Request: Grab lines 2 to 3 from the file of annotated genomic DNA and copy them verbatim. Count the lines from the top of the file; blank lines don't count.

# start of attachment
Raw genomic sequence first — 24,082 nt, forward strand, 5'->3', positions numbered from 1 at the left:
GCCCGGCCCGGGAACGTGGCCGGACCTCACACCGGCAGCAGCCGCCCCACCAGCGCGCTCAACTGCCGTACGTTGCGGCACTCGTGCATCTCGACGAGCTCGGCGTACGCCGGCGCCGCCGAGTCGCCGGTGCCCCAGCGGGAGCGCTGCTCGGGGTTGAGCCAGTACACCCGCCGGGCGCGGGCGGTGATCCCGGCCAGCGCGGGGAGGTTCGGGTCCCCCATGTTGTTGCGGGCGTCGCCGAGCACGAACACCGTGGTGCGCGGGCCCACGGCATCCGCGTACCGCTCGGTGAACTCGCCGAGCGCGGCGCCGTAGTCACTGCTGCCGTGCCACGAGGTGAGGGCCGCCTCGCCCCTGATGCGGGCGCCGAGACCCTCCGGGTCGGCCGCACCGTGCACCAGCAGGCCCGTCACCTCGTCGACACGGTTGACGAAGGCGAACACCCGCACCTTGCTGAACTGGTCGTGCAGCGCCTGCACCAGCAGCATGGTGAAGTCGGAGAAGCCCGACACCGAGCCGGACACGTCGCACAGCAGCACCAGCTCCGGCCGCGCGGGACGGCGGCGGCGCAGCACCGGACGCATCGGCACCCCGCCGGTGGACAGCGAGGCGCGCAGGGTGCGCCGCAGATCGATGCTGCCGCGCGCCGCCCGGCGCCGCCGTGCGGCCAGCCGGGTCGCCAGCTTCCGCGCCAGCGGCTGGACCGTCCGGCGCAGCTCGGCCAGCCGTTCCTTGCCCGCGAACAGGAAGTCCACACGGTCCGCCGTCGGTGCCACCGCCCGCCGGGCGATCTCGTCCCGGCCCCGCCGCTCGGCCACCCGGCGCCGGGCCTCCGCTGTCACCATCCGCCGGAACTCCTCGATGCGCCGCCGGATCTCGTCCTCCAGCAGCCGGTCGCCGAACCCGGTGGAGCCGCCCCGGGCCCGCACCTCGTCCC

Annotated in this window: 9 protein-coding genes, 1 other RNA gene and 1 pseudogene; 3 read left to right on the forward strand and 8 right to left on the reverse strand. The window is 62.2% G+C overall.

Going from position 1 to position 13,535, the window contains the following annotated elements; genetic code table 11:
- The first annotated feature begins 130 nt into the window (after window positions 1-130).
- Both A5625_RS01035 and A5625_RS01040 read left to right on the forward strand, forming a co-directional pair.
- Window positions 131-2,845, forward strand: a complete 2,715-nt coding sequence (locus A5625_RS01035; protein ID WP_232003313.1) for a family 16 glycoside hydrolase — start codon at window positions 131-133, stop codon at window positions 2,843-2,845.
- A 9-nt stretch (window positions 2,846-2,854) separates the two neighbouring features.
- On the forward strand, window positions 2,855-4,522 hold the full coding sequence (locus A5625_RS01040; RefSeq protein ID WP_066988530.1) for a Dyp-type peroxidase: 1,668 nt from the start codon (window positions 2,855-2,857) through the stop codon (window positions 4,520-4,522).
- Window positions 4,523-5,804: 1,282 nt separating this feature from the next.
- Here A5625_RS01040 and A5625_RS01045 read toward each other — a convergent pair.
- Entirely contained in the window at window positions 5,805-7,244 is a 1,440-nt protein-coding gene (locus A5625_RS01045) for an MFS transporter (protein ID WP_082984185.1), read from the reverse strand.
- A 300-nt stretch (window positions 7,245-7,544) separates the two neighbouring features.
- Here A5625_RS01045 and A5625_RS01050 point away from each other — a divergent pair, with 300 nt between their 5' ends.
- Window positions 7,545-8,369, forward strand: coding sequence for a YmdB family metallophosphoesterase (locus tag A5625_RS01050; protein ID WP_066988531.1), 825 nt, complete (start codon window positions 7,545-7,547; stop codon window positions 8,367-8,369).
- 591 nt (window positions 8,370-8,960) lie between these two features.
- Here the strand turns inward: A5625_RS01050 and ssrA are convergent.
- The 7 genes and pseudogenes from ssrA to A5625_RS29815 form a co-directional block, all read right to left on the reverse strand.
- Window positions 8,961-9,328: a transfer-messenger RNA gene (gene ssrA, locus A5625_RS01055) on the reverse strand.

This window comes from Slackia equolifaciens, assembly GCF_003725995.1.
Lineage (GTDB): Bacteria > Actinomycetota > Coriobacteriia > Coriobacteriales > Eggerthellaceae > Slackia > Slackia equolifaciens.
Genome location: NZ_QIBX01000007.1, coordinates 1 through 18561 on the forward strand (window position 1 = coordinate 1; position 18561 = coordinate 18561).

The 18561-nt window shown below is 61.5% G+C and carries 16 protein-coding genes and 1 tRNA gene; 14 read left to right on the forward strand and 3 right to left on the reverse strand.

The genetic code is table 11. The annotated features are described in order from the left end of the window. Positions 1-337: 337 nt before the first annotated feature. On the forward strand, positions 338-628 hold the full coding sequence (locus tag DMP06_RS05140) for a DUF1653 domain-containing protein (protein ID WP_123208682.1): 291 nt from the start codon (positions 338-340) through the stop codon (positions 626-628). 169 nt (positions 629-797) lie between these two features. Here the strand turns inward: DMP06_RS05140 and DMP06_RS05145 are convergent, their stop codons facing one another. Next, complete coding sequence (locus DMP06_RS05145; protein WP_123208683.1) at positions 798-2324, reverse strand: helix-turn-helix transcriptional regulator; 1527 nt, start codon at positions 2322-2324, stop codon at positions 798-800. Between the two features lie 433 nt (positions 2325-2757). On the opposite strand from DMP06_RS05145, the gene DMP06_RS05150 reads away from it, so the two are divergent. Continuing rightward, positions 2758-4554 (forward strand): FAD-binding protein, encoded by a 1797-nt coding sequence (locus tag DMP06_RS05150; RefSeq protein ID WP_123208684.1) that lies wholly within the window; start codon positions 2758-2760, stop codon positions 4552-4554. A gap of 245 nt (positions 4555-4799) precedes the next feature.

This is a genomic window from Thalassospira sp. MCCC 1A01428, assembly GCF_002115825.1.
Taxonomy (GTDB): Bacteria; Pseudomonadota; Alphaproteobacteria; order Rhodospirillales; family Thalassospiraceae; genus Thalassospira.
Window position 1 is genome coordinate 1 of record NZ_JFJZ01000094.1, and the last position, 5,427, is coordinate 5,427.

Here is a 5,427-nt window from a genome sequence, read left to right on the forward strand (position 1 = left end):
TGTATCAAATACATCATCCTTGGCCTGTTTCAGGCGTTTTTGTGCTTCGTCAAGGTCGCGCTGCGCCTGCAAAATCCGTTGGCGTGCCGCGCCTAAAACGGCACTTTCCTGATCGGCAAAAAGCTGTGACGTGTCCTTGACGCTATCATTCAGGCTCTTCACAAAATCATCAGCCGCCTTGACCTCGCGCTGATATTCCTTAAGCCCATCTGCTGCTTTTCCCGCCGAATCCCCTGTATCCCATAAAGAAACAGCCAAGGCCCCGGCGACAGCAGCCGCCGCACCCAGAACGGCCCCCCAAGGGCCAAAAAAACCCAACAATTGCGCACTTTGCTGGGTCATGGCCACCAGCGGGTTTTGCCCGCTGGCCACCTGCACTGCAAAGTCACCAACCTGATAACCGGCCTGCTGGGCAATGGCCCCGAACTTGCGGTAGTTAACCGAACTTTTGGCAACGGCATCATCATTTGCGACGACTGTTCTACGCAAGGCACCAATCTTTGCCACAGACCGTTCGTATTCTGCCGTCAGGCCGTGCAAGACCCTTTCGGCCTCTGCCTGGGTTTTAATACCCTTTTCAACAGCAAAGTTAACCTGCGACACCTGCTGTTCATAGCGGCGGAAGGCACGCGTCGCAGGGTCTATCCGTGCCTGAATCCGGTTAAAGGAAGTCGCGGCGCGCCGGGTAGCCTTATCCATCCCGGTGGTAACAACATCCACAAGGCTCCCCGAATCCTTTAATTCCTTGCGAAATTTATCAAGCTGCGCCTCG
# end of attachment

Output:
GCCCGGCCCGGGAACGTGGCCGGACCTCACACCGGCAGCAGCCGCCCCACCAGCGCGCTCAACTGCCGTACGTTGCGGCACTCGTGCATCTCGACGAGCTCGGCGTACGCCGGCGCCGCCGAGTCGCCGGTGCCCCAGCGGGAGCGCTGCTCGGGGTTGAGCCAGTACACCCGCCGGGCGCGGGCGGTGATCCCGGCCAGCGCGGGGAGGTTCGGGTCCCCCATGTTGTTGCGGGCGTCGCCGAGCACGAACACCGTGGTGCGCGGGCCCACGGCATCCGCGTACCGCTCGGTGAACTCGCCGAGCGCGGCGCCGTAGTCACTGCTGCCGTGCCACGAGGTGAGGGCCGCCTCGCCCCTGATGCGGGCGCCGAGACCCTCCGGGTCGGCCGCACCGTGCACCAGCAGGCCCGTCACCTCGTCGACACGGTTGACGAAGGCGAACACCCGCACCTTGCTGAACTGGTCGTGCAGCGCCTGCACCAGCAGCATGGTGAAGTCGGAGAAGCCCGACACCGAGCCGGACACGTCGCACAGCAGCACCAGCTCCGGCCGCGCGGGACGGCGGCGGCGCAGCACCGGACGCATCGGCACCCCGCCGGTGGACAGCGAGGCGCGCAGGGTGCGCCGCAGATCGATGCTGCCGCGCGCCGCCCGGCGCCGCCGTGCGGCCAGCCGGGTCGCCAGCTTCCGCGCCAGCGGCTGGACCGTCCGGCGCAGCTCGGCCAGCCGTTCCTTGCCCGCGAACAGGAAGTCCACACGGTCCGCCGTCGGTGCCACCGCCCGCCGGGCGATCTCGTCCCGGCCCCGCCGCTCGGCCACCCGGCGCCGGGCCTCCGCTGTCACCATCCGCCGGAACTCCTCGATGCGCCGCCGGATCTCGTCCTCCAGCAGCCGGTCGCCGAACCCGGTGGAGCCGCCCCGGGCCCGCACCTCGTCCC

Annotated in this window: 9 protein-coding genes, 1 other RNA gene and 1 pseudogene; 3 read left to right on the forward strand and 8 right to left on the reverse strand. The window is 62.2% G+C overall.